“Are you someplace where you can talk?”
Those aren’t words you want to hear from your doctor, especially when he’s called to report the results of a biopsy. I scrambled to find a quiet corner and my head began to throb as I listened. Ductal carcinoma in situ. A very early variation of breast cancer. A pre-cancer really. Stage zero.
My rising panic was tempered by those two words. OK, I reasoned. This wasn’t so bad.
So, some three months later, I was stunned to find myself lying in the pre-op room of Atlanta’s Piedmont Hospital. IV lines were trailing out of my arms. My breast was marked up with Sharpie, a road map for the surgeon. I was awaiting a mastectomy.
Turns out that even though DCIS is so early it isn’t even officially “cancer,” it’s treated like one. Most doctors, including mine, don’t like to take chances. Be glad you caught it early, they say, and cut it out before it morphs into something more lethal.
But a new line of study is challenging that assumption.
What if instead of scheduling surgery, you watched and waited? A medical trial is looking at exactly that question. The results could revolutionize the way the medical community treats DCIS, which is being diagnosed in tens of thousands of women in the United States every year.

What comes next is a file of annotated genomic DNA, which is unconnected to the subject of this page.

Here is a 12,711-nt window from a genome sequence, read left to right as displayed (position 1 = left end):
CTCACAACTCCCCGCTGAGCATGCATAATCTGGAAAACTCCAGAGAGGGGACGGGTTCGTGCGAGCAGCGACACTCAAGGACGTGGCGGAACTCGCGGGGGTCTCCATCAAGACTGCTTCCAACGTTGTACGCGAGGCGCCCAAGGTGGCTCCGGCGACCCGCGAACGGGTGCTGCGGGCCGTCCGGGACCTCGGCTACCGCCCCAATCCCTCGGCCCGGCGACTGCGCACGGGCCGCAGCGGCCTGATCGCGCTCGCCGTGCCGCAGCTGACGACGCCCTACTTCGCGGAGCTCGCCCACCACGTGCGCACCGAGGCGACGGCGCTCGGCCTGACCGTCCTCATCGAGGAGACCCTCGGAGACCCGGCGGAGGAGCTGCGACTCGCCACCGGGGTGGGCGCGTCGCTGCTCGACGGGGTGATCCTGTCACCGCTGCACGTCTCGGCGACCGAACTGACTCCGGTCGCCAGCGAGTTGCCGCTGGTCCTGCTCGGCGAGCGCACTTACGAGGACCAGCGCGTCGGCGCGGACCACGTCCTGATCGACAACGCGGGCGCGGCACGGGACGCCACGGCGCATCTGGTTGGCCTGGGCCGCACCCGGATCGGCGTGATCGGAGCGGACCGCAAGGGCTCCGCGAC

The idea of active surveillance isn’t new. It’s already used by some men diagnosed with prostate cancer.
But when Dr. Shelley Hwang started talking about it with DCIS patients, she was greeted with alarm.
Hwang, who is now the chief of breast surgery at the Duke Cancer Institute, was alarmed herself. She saw women being treated aggressively for DCIS without good information. Does all DCIS morph into invasive breast cancer? How long does it take? Are there genetic or bio markers that could help predict progress?
“We just don’t have data,” Hwang said in an interview with The Atlanta Journal-Constitution. “We know what happens when we jump in right away (with surgery) and patients bear the side effects of that for the rest of their lives.”
Hwang said the combination of increased breast screening and better technology are creating a conundrum.
“We’re getting all of these new diagnoses before we really know what’s going to happen,” she said. “The question is what are we going to do with all that information?
“It creates tremendous anxiety and that leads to a lot of unnecessary procedures.”
In 2017, Hwang launched a clinical trial aimed at trying to get answers. Called COMET, its goal is enroll 1,200 women with low-risk DCIS. Participants are randomly sorted into two groups. Some will undergo typical treatment, most likely surgery (either a lumpectomy or mastectomy), while others will be assigned to active surveillance.
Hwang said the biggest misconception about active surveillance is that the patient does nothing. Far from it, she said. They have regular screenings and, in some cases, endocrine therapy. It is a regimen of its own.
So far, Hwang has 260 women enrolled and is recruiting more. It will take four years to see results.
There is widespread interest in what she will find.
Dr. Len Lichtenfeld, interim chief medical officer for the American Cancer Society, said there is increasing recognition that doctors may be overtreating DCIS. But until they know more, that is seen by many as the safest route.
“The belief has taken hold among the public and medical professionals that we must treat this as a cancer,” he said. “Are we really being too aggressive?”